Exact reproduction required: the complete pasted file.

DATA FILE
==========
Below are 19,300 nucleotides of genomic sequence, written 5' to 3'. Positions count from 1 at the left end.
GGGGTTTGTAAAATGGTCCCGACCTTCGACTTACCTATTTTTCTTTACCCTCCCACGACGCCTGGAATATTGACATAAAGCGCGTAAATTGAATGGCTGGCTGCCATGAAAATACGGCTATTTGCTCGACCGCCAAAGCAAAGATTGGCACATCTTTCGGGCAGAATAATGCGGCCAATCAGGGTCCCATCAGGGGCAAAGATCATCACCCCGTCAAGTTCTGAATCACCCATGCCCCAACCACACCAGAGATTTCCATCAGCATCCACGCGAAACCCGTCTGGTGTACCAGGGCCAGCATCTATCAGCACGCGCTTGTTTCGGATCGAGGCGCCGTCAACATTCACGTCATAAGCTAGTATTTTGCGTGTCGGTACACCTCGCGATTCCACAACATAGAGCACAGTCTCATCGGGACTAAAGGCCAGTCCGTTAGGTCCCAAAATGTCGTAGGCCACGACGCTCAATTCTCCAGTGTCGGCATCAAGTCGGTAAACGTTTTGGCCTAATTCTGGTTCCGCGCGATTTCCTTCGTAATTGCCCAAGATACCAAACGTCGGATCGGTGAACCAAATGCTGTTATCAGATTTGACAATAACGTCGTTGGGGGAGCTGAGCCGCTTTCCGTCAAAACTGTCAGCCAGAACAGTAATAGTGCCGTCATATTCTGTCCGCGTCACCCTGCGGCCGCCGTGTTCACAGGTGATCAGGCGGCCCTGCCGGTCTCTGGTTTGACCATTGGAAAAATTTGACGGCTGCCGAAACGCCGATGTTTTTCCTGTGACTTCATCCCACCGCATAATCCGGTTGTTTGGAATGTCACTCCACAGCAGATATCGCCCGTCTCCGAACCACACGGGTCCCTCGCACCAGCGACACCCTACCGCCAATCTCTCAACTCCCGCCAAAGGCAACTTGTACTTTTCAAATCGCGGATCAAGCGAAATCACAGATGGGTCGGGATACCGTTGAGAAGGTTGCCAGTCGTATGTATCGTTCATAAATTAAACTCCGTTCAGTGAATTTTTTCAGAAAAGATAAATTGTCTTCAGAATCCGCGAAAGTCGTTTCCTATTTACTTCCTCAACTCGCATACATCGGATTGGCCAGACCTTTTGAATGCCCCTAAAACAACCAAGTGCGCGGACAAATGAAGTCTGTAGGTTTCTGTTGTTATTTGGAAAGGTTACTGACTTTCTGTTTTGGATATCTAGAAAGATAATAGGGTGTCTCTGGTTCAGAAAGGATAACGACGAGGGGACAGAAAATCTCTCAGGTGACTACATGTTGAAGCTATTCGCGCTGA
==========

Below are 19,300 nucleotides of genomic sequence, written 5' to 3'. Positions count from 1 at the left end.
GGGGTTTGTAAAATGGTCCCGACCTTCGACTTACCTATTTTTCTTTACCCTCCCACGACGCCTGGAATATTGACATAAAGCGCGTAAATTGAATGGCTGGCTGCCATGAAAATACGGCTATTTGCTCGACCGCCAAAGCAAAGATTGGCACATCTTTCGGGCAGAATAATGCGGCCAATCAGGGTCCCATCAGGGGCAAAGATCATCACCCCGTCAAGTTCTGAATCACCCATGCCCCAACCACACCAGAGATTTCCATCAGCATCCACGCGAAACCCGTCTGGTGTACCAGGGCCAGCATCTATCAGCACGCGCTTGTTTCGGATCGAGGCGCCGTCAACATTCACGTCATAAGCTAGTATTTTGCGTGTCGGTACACCTCGCGATTCCACAACATAGAGCACAGTCTCATCGGGACTAAAGGCCAGTCCGTTAGGTCCCAAAATGTCGTAGGCCACGACGCTCAATTCTCCAGTGTCGGCATCAAGTCGGTAAACGTTTTGGCCTAATTCTGGTTCCGCGCGATTTCCTTCGTAATTGCCCAAGATACCAAACGTCGGATCGGTGAACCAAATGCTGTTATCAGATTTGACAATAACGTCGTTGGGGGAGCTGAGCCGCTTTCCGTCAAAACTGTCAGCCAGAACAGTAATAGTGCCGTCATATTCTGTCCGCGTCACCCTGCGGCCGCCGTGTTCACAGGTGATCAGGCGGCCCTGCCGGTCTCTGGTTTGACCATTGGAAAAATTTGACGGCTGCCGAAACGCCGATGTTTTTCCTGTGACTTCATCCCACCGCATAATCCGGTTGTTTGGAATGTCACTCCACAGCAGATATCGCCCGTCTCCGAACCACACGGGTCCCTCGCACCAGCGACACCCTACCGCCAATCTCTCAACTCCCGCCAAAGGCAACTTGTACTTTTCAAATCGCGGATCAAGCGAAATCACAGATGGGTCGGGATACCGTTGAGAAGGTTGCCAGTCGTATGTATCGTTCATAAATTAAACTCCGTTCAGTGAATTTTTTCAGAAAAGATAAATTGTCTTCAGAATCCGCGAAAGTCGTTTCCTATTTACTTCCTCAACTCGCATACATCGGATTGGCCAGACCTTTTGAATGCCCCTAAAACAACCAAGTGCGCGGACAAATGAAGTCTGTAGGTTTCTGTTGTTATTTGGAAAGGTTACTGACTTTCTGTTTTGGATATCTAGAAAGATAATAGGGTGTCTCTGGTTCAGAAAGGATAACGACGAGGGGACAGAAAATCTCTCAGGTGACTACATGTTGAAGCTATTCGCGCTGA